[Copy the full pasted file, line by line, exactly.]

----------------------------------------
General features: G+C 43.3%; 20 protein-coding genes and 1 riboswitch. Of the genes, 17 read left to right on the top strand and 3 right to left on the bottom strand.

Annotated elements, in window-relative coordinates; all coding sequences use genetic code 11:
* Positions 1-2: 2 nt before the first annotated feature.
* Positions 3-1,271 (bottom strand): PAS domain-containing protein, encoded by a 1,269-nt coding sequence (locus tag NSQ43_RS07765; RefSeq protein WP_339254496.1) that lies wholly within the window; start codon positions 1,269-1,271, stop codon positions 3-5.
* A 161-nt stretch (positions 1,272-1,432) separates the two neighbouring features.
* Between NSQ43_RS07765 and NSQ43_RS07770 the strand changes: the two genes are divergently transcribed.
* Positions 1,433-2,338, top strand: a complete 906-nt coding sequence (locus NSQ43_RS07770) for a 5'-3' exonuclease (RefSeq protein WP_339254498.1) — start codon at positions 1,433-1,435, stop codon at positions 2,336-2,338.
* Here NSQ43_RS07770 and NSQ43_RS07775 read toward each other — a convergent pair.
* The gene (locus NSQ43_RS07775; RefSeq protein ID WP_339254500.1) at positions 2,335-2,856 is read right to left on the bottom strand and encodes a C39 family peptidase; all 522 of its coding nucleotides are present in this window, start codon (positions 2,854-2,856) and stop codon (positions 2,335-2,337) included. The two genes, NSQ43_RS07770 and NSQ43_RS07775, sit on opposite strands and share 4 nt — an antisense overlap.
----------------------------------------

General features: G+C 43.3%; 20 protein-coding genes and 1 riboswitch. Of the genes, 17 read left to right on the top strand and 3 right to left on the bottom strand.

Annotated elements, in window-relative coordinates; all coding sequences use genetic code 11:
* Positions 1-2: 2 nt before the first annotated feature.
* Positions 3-1,271 (bottom strand): PAS domain-containing protein, encoded by a 1,269-nt coding sequence (locus tag NSQ43_RS07765; RefSeq protein WP_339254496.1) that lies wholly within the window; start codon positions 1,269-1,271, stop codon positions 3-5.
* A 161-nt stretch (positions 1,272-1,432) separates the two neighbouring features.
* Between NSQ43_RS07765 and NSQ43_RS07770 the strand changes: the two genes are divergently transcribed.
* Positions 1,433-2,338, top strand: a complete 906-nt coding sequence (locus NSQ43_RS07770) for a 5'-3' exonuclease (RefSeq protein WP_339254498.1) — start codon at positions 1,433-1,435, stop codon at positions 2,336-2,338.
* Here NSQ43_RS07770 and NSQ43_RS07775 read toward each other — a convergent pair.
* The gene (locus NSQ43_RS07775; RefSeq protein ID WP_339254500.1) at positions 2,335-2,856 is read right to left on the bottom strand and encodes a C39 family peptidase; all 522 of its coding nucleotides are present in this window, start codon (positions 2,854-2,856) and stop codon (positions 2,335-2,337) included. The two genes, NSQ43_RS07770 and NSQ43_RS07775, sit on opposite strands and share 4 nt — an antisense overlap.